Weldon: Absolutely. We’ve got all to do all we can as an industry to keep the folks out there that have the experience and have the knowledge out in front of the new folks to hand off that information. That’s a really good segway into something I wanted to mention, Carvel.
While the American School of Gas Measurement is probably arguably the largest of the schools here in the US, there are a number of other schools. Regionally, if you can’t afford to have your people travel long distance, be aware and seek out these other schools. We’ll put a list in the show notes.
ISHM, the International School of Hydrocarbon Measurement at Oklahoma City, is one. The Appalachian Gas Measurement Short Course, the Western Gas Measurement Short Course, Corpus Christi Hydrocarbon Measurement School, the Canadian Hydrocarbon Measurement Course, and then some smaller ones like the North Texas Measurement Association’s Day of Training. We’ll put some notes up on those for folks.
On the way out, Carvel, I want to ask that one question that’s always burning on people’s minds. American School of Gas Measurement Technology in Houston in September. August to September, peak of the hurricane season! ISHM, the International School of Hydrocarbon Measurement in Oklahoma City, hey, that’s in May, the biggest tornado season.
Do the boards ever think about getting together and swapping dates?
Carvel: [laughs] That’s a great question. It’s funny that you asked me that question because I am on the executive committee of ISHM as well. I’ve been there for a number of years. I have set through quite a number of those conversations in both board meetings. Usually, what it comes down to is everybody thinks it would be a great idea.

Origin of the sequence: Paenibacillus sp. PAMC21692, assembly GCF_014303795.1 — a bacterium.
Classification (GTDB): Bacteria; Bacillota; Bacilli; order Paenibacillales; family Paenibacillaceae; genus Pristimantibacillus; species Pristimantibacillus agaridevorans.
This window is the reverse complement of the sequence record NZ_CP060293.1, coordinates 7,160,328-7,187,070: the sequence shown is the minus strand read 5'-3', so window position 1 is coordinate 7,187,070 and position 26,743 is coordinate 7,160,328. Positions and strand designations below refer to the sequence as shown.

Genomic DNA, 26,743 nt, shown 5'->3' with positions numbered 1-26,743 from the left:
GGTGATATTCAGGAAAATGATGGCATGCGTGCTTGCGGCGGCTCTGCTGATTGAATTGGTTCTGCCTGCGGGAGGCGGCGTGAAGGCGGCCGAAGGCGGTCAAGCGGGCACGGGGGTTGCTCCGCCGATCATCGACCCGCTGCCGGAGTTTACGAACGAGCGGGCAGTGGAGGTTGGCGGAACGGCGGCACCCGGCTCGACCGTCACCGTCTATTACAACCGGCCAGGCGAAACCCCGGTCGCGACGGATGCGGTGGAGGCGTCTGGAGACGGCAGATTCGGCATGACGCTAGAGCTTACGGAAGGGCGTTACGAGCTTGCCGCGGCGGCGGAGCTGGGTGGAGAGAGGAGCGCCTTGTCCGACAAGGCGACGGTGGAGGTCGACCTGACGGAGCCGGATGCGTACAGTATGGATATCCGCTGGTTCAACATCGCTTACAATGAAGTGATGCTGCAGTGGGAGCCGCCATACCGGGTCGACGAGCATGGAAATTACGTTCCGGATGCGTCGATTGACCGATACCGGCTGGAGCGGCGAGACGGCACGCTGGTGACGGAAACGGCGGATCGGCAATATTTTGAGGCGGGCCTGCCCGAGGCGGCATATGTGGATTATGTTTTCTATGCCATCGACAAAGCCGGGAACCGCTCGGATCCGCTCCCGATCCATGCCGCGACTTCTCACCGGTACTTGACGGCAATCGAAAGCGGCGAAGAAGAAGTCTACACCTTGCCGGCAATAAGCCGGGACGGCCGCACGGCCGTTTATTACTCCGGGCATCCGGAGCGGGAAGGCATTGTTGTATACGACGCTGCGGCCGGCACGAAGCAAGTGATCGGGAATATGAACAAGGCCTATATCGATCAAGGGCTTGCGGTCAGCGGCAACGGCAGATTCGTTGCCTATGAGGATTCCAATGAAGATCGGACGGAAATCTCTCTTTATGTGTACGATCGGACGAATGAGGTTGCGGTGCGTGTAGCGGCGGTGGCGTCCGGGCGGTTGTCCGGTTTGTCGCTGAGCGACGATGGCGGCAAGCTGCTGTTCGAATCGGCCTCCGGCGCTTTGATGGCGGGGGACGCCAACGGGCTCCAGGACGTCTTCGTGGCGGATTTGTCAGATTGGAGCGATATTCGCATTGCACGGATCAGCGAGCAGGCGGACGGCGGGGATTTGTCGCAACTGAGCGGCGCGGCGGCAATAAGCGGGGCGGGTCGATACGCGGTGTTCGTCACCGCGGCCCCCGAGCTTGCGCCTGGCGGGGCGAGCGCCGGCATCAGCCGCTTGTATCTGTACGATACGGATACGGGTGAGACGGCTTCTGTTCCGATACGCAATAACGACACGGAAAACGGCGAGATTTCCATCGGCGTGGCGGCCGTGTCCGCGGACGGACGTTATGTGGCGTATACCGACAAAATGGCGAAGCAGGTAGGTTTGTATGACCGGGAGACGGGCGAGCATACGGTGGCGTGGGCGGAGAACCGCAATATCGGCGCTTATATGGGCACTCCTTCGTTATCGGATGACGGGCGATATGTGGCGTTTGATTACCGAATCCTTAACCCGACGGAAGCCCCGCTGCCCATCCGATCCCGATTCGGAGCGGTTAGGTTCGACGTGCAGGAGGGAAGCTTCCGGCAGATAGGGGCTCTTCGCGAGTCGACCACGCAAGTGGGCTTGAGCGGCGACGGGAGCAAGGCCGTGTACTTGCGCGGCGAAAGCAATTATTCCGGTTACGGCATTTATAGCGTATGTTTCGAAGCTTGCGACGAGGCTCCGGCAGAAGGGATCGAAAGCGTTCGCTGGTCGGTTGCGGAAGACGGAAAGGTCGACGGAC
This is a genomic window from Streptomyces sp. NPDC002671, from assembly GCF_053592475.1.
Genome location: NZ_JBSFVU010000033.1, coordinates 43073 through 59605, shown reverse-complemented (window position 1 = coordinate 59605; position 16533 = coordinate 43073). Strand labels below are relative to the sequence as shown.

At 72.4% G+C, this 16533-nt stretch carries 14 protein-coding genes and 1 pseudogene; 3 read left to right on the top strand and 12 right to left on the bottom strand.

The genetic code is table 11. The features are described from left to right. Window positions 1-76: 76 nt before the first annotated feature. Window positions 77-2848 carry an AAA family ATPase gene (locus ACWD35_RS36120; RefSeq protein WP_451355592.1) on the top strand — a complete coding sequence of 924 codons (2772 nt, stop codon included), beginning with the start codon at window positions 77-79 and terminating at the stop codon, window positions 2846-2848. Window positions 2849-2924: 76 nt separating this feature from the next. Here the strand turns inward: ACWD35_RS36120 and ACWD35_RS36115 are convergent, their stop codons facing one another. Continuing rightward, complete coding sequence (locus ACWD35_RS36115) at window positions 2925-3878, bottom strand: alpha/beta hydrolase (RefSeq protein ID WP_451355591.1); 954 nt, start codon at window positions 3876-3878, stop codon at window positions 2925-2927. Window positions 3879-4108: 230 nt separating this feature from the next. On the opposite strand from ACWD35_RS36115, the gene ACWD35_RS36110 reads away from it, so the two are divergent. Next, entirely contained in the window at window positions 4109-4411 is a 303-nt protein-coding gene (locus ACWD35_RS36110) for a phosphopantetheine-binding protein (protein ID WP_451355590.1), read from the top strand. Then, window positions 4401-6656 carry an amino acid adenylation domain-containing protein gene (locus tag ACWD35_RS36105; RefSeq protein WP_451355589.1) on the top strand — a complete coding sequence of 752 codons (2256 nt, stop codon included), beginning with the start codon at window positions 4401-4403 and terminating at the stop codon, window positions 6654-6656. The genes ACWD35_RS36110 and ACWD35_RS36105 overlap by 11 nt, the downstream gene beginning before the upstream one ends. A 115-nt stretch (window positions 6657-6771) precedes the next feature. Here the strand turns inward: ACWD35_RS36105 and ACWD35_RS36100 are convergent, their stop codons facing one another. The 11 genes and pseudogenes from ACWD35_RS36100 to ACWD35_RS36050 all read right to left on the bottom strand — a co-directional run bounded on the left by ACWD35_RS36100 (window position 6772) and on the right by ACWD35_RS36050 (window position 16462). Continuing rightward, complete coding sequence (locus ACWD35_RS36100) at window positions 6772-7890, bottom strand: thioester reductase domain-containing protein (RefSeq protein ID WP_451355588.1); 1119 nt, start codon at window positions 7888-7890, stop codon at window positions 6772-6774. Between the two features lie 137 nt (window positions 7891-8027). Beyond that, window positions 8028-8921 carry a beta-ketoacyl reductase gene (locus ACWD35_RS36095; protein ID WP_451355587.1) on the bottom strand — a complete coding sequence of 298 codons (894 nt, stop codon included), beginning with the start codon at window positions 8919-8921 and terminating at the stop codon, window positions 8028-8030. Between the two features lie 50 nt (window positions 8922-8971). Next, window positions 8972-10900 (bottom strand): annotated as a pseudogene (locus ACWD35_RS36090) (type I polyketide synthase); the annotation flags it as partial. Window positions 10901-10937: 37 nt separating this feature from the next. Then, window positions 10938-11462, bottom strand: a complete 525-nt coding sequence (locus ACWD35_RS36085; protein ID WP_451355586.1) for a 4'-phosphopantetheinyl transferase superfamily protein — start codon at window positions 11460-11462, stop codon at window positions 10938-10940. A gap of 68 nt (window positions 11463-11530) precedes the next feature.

Over the last couple of years, because you sign contracts with the convention centers and the hotels and all of those sorts of things, it’s usually a three-, four-year commitment. The can gets kicked down the road because whoever is the president or the general chairman at that time usually says, “Well, we can’t do anything for three to four years. We’ll discuss it,” and then somebody signs another contract.
I would be in favor of doing that, because if you’re in Houston, and I have experienced hurricanes because I’ve lived on the Gulf Coast all my life, but I also have attended several ISHM schools and had to go down in the basement in May.
Weldon: Yup, listen to the tornado sirens. [laughs]
Carvel: …because of tornados, and they were pretty bad. You’re preaching to the choir there. I would be in favor of making that swap. It’s just that I don’t know if we can ever get some prevailing heads together to think that now would be a good time to make that happen.
If we look at it though, we’ve only missed two American School of Gas Measurement Technology schools over the years. We didn’t have one in 2008 because of Ike, which was a hurricane, so we cancelled it.
Then, the other one is COVID-19. It was 2020. We didn’t have a school because of COVID. When you think of the weather and all of the circumstances, there was only one of them that was really affected by a hurricane. We’ve doubled our percentage because of COVID over the last couple years.
Weldon: There might be a few people that would argue with you about being affected by the hurricane from the last year, maybe.
Weldon: We can dream about swapping those schools, just like we can dream about doing away with daylight savings time. It could happen someday. Thanks again for being on the podcast, Carvel, and thanks for telling us about ASGMT, what you all do, and how you do it.
Again, I encourage everybody out there in management supervisor positions in our industry, get your people out to what training they can.
Weldon: Measurement knowledge is invaluable. Thanks again, Carvel.
Carvel: Thank you, Weldon. I appreciate the invite. Have a good day.
Weldon: Thanks for listening. If you liked our podcast, leave us a review on iTunes, Google, or wherever you get your podcast fixes from. As usual, a full transcript of this podcast will be available at pipelinepodcastnetwork.com.
If you have comments, suggestions, topics, questions, or if you’d be interested in offering yourself up to the microphone as a guest on our podcast, please go to LinkedIn and send me a message or go to pipelinepodcastnetwork.com and fill out the comments page. Thanks again for listening.
Transcription by CastingWords